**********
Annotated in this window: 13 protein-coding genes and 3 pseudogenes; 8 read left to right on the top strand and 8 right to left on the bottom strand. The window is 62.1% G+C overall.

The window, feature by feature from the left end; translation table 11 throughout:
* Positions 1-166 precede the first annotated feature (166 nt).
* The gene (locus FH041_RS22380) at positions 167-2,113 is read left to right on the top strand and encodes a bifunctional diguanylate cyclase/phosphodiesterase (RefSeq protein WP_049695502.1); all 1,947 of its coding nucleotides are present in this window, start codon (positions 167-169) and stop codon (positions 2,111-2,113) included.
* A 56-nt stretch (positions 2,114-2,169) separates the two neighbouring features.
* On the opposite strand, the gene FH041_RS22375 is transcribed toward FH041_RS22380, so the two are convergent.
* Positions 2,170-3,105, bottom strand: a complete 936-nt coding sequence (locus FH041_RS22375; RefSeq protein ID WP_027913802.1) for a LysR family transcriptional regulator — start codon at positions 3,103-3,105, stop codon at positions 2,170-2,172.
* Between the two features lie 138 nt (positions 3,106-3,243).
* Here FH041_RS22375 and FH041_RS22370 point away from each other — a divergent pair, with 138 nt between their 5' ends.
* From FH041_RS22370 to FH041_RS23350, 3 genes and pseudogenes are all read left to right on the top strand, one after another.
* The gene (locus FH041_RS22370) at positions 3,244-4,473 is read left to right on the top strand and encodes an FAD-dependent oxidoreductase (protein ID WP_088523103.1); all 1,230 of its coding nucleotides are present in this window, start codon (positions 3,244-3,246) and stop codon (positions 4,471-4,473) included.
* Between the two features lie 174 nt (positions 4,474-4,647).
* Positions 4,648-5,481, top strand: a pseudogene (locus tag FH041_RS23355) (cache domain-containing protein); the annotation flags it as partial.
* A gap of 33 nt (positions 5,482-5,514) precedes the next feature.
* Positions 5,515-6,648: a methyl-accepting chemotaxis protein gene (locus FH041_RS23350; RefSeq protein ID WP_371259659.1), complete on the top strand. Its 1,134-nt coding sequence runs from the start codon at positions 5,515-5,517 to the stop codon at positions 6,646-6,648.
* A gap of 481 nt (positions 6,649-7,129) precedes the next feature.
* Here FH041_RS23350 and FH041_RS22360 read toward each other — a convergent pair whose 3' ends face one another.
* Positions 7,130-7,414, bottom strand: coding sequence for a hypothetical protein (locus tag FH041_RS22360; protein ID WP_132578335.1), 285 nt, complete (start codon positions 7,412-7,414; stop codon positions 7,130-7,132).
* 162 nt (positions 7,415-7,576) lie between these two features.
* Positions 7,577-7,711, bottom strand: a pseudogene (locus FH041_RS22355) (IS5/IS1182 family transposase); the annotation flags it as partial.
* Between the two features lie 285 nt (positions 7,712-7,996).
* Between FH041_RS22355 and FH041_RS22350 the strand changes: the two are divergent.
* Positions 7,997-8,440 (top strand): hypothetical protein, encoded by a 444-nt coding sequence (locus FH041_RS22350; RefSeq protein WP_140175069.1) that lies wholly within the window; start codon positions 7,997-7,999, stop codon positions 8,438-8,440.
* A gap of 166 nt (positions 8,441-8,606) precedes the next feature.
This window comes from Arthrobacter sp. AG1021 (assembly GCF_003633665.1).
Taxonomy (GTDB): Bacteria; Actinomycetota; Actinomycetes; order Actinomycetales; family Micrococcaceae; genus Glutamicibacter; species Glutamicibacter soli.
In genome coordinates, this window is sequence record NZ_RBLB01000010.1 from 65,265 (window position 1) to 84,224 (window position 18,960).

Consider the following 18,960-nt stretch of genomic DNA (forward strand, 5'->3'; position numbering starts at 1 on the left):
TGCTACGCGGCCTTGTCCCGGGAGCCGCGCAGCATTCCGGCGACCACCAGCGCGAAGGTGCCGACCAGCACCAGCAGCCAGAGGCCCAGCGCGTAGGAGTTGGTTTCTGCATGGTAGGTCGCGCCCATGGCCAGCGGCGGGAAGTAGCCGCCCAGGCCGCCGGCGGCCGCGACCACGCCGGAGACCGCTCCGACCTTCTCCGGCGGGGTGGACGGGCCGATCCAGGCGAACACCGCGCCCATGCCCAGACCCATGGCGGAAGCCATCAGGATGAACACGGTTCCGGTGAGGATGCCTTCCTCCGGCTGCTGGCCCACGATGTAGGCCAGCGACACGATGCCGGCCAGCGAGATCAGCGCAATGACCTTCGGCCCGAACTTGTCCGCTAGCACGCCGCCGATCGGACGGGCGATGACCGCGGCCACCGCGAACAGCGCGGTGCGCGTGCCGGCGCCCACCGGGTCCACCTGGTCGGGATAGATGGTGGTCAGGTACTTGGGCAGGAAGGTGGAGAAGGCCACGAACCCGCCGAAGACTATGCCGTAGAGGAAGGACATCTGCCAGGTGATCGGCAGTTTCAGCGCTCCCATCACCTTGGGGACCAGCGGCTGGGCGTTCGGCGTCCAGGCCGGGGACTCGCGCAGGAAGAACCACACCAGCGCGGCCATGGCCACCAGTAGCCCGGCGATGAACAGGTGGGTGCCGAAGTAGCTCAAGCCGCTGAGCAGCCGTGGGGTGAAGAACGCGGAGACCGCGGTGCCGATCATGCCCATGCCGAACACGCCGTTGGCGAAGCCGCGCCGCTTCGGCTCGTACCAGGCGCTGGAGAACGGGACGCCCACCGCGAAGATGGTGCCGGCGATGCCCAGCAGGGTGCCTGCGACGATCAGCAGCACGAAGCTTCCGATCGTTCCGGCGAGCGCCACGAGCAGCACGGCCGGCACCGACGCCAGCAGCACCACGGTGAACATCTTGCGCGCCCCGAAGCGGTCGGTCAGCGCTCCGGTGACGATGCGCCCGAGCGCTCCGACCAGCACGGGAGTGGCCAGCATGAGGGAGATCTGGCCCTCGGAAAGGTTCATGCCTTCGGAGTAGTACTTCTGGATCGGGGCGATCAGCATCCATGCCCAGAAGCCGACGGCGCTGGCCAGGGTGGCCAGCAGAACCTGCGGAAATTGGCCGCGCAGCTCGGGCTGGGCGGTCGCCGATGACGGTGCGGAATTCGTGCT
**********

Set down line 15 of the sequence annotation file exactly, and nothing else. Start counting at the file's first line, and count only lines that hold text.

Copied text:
* Positions 5,515-6,648: a methyl-accepting chemotaxis protein gene (locus FH041_RS23350; RefSeq protein ID WP_371259659.1), complete on the top strand. Its 1,134-nt coding sequence runs from the start codon at positions 5,515-5,517 to the stop codon at positions 6,646-6,648.